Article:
Although we are treating the business as a start-up company, the financial plan is solidly based on past performance. We have taken actual SIOT P&L income and expenses from the past three years, and eliminated corporate overhead expenses such as warehouse and administrative costs, inventory penalties, and corporate nominal interest. We then projected income based on actual past performance, and factored back in the revenue base that was relocated to Honolulu over the past two years (mainly service and supplies).
We approached the financial planning from a conservative standpoint, and based those numbers on achievable gross margins. Also, our actual interest and tax rates will most likely be lower than the assumed rates due to our being structured as an employee-owned corporation (ESOT).
7.1 Important Assumptions
The financial plan depends on important assumptions, most of which are shown in Table 7.1. As mentioned previously, we assumed interest and tax rates based on a "worst case" scenario, and these will be adjusted once we have finalized the initial funding and establish the ESOT. We have also assumed our personnel burden at 30% of payroll in order to allow for above-average benefits for our employees. As we shop around for benefits vendors, this assumption will be subject to revision as well.
Other key business assumptions are:
- We assume continued steady economic growth on the Neighbor Islands as predicted by Bank of Hawaii, and other Hawai'i economists.
- We assume the continued move towards convergence technology in the Information Industry.
- We assume access to the start-up funding necessary to re-shape and re-build the company, and to provide adequate initial capitalization.
7.2 Key Financial Indicators
As shown in the Benchmarks chart below, our key financial indicators are:
- Projected Sales: Projections are based on actual past performance, and are conservative. We will increase sales at an average rate of 15% per year.
- Gross Margins: Average gross margins are based on: hardware sales = 37%; service = 57%; supplies = 52%; and, other = 50%, for an overall operating gross margin of 49%.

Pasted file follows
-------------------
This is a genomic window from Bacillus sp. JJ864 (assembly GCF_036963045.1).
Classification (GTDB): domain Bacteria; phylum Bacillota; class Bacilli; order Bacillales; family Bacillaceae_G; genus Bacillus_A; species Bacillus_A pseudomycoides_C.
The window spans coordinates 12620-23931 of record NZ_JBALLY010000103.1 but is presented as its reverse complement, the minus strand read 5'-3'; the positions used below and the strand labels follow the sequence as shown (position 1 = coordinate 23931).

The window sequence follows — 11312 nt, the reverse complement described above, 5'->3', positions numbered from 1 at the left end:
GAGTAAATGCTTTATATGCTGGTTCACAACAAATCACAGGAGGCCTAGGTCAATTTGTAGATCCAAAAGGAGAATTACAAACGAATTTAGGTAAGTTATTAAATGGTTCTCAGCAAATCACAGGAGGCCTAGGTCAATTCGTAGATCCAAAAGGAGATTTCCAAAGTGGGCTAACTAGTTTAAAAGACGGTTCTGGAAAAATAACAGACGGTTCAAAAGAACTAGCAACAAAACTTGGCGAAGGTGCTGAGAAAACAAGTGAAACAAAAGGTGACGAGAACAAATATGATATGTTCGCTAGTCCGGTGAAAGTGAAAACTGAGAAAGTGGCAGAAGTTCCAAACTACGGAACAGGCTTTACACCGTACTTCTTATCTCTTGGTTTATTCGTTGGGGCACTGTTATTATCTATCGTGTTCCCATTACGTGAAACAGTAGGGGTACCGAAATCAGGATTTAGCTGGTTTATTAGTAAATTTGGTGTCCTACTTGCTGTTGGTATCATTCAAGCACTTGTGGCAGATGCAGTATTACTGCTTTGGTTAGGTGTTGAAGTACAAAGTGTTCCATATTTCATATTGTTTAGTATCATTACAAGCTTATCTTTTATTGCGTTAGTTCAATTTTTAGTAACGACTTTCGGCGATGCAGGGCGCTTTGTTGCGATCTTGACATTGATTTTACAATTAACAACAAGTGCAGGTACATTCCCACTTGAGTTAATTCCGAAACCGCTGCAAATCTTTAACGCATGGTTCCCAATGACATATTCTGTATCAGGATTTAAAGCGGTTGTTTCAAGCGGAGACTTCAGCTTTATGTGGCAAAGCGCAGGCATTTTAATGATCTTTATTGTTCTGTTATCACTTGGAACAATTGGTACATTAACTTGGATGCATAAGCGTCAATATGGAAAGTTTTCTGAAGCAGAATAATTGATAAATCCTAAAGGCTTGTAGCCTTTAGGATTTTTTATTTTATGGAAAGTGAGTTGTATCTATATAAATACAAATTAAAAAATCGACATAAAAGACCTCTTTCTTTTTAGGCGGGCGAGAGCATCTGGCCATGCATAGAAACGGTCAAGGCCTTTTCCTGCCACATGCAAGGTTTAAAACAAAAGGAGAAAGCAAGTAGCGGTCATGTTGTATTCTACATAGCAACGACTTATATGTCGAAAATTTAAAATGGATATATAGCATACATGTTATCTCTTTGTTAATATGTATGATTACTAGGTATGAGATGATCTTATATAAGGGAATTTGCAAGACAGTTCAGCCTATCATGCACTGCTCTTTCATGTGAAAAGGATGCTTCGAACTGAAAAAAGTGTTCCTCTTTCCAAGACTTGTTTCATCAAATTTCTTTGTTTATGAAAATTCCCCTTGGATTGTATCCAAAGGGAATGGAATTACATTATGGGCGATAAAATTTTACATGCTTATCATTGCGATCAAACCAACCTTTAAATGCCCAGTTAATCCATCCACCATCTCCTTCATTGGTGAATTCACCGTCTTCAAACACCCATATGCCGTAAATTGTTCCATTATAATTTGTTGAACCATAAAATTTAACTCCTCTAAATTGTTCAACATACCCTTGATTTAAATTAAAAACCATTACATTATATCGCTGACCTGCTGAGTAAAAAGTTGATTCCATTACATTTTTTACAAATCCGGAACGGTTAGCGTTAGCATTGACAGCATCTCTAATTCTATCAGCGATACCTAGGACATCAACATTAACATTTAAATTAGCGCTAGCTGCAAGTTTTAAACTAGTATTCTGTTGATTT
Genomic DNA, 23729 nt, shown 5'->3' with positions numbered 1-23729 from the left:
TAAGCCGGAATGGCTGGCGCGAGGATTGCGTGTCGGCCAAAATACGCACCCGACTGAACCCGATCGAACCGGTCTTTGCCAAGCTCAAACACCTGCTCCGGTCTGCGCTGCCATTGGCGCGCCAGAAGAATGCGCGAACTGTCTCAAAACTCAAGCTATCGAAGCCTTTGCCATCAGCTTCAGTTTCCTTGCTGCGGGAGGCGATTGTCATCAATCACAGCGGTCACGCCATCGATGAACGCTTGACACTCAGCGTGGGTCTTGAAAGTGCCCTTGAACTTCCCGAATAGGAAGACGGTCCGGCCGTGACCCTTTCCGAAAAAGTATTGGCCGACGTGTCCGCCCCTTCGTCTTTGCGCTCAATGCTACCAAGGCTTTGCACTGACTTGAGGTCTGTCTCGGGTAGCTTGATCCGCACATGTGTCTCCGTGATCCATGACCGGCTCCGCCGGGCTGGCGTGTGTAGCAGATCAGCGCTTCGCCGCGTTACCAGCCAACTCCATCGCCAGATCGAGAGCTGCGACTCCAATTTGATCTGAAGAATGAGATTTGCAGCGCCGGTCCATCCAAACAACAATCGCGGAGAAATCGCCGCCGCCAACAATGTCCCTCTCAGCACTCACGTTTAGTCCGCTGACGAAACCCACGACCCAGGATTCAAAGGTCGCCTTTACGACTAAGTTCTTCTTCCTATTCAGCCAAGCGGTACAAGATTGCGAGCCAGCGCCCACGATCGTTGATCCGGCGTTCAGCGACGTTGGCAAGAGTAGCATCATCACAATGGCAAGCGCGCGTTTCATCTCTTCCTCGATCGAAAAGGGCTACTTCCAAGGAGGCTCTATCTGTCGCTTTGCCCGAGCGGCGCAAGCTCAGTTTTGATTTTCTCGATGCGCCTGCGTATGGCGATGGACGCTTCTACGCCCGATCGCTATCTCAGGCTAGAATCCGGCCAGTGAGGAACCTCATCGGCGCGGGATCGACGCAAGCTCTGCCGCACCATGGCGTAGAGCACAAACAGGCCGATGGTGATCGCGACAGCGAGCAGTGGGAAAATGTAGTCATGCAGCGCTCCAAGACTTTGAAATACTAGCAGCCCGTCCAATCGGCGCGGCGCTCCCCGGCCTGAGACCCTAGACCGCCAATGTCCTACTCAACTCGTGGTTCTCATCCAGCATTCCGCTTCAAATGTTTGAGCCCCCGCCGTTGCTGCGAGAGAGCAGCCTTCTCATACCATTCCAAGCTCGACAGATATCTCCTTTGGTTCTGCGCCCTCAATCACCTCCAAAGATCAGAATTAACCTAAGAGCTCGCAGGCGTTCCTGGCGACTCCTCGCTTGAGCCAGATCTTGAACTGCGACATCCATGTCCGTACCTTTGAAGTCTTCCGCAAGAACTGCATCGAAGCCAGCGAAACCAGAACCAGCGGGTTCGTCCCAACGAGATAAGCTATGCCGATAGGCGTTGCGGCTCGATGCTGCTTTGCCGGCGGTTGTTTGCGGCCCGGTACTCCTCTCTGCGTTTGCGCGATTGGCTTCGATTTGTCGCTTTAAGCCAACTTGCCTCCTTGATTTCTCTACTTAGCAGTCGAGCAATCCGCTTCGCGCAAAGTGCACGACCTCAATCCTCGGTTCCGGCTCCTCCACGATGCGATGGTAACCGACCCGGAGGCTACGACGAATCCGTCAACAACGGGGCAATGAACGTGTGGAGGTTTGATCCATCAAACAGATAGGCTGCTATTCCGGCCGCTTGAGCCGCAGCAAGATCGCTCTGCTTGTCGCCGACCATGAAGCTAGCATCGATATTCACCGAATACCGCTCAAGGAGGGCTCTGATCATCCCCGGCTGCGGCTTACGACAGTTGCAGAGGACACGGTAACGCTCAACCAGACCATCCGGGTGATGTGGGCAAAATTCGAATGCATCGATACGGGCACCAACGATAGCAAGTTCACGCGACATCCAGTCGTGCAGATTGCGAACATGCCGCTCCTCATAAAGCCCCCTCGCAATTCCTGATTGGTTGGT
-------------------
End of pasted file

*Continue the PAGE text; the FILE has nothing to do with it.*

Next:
- Operating Expenses: Operating expenses are based on providing our employee-owners with above average wages and benefits, and providing superior customer service. Expenses are projected to increase at the rate of 6% per year.
- Collection Days (A/R): Based on the extensive use of leasing, and including service and supply agreements into leasing packages, we will maintain an average A/R turnover of 30 days. This is projected to be reduced to 28 days in subsequent years by increasing efficiencies in our internal business processes.
- Inventory Turnover: We will maintain just-in-time inventory levels, or 11 turns per year. This will require accurate sales forecasting, and working closely with our manufacturers. We have already begun this process under SIOT, and the Neighbor Island inventory levels are well below previous years.
7.3 Break-even Analysis
For our break-even analysis, we assume running costs which include our full payroll, rent, and utilities, and an estimation of other running costs. Payroll alone, at present, is about $65,500 per month (including benefits and taxes).
We will monitor gross margins very closely, and maintain them at a midrange percentage by taking advantage of all promotions and discounts offered by our manufacturers. Canon USA has tentatively agreed to offer us "end column" pricing as a new dealer incentive.
The chart shows what we need to sell per month to break even, according to these assumptions. This is about 78% of our projected sales for our first year, and is well below what we have achieved annually over the past three years under more adverse operating conditions.
7.4 Projected Profit and Loss
Our Pro Forma Profit and Loss statement was constructed from a conservative point-of-view, and is based in large part on past performance. By strengthening our service position, and rebuilding our customer relationships, we will widen our customer base and increase sales.
Month-to-month assumptions for profit and loss are included in the appendix.
7.5 Projected Cash Flow
Because we are treating the new company as a start-up, the cash flow for FY2002 is somewhat exaggerated by the instant influx of new capital. Subsequent years however show a healthy growth in cash flow, mainly due to the short 60-month repayment of the start-up loan and increased sales.
7.6 Projected Balance Sheet
The Projected Balance Sheet is quite solid. We do not project any trouble meeting our debt obligations as long as we achieve our specific objectives.
7.7 Business Ratios
The following table shows our main business ratios, and is compared to national averages. Our SIC industry class is currently: Office equipment, nec - 5044.99.